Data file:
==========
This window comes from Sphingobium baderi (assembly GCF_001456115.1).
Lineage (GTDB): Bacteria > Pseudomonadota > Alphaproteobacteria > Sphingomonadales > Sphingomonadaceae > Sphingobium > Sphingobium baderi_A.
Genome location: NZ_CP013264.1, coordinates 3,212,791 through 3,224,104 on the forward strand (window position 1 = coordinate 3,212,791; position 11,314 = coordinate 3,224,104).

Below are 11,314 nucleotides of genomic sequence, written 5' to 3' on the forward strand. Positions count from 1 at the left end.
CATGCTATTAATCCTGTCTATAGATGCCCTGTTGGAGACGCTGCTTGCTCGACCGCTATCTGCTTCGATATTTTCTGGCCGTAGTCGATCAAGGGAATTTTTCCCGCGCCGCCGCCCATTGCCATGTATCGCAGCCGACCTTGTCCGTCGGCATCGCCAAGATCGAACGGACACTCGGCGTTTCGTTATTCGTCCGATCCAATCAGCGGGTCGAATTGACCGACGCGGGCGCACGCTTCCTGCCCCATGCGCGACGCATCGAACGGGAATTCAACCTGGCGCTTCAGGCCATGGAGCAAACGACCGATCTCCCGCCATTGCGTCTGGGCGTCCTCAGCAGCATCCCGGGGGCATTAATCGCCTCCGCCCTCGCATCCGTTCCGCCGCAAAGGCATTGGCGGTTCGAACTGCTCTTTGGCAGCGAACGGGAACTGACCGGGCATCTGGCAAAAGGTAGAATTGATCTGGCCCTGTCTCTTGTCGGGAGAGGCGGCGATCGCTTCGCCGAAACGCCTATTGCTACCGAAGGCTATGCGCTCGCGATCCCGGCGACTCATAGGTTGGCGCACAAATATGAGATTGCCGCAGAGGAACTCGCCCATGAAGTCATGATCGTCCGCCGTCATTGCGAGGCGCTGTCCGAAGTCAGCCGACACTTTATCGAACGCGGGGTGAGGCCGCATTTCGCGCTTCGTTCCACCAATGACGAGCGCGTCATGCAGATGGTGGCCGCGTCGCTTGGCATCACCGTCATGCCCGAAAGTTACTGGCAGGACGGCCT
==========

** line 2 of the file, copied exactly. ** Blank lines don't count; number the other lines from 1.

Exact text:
Lineage (GTDB): Bacteria > Pseudomonadota > Alphaproteobacteria > Sphingomonadales > Sphingomonadaceae > Sphingobium > Sphingobium baderi_A.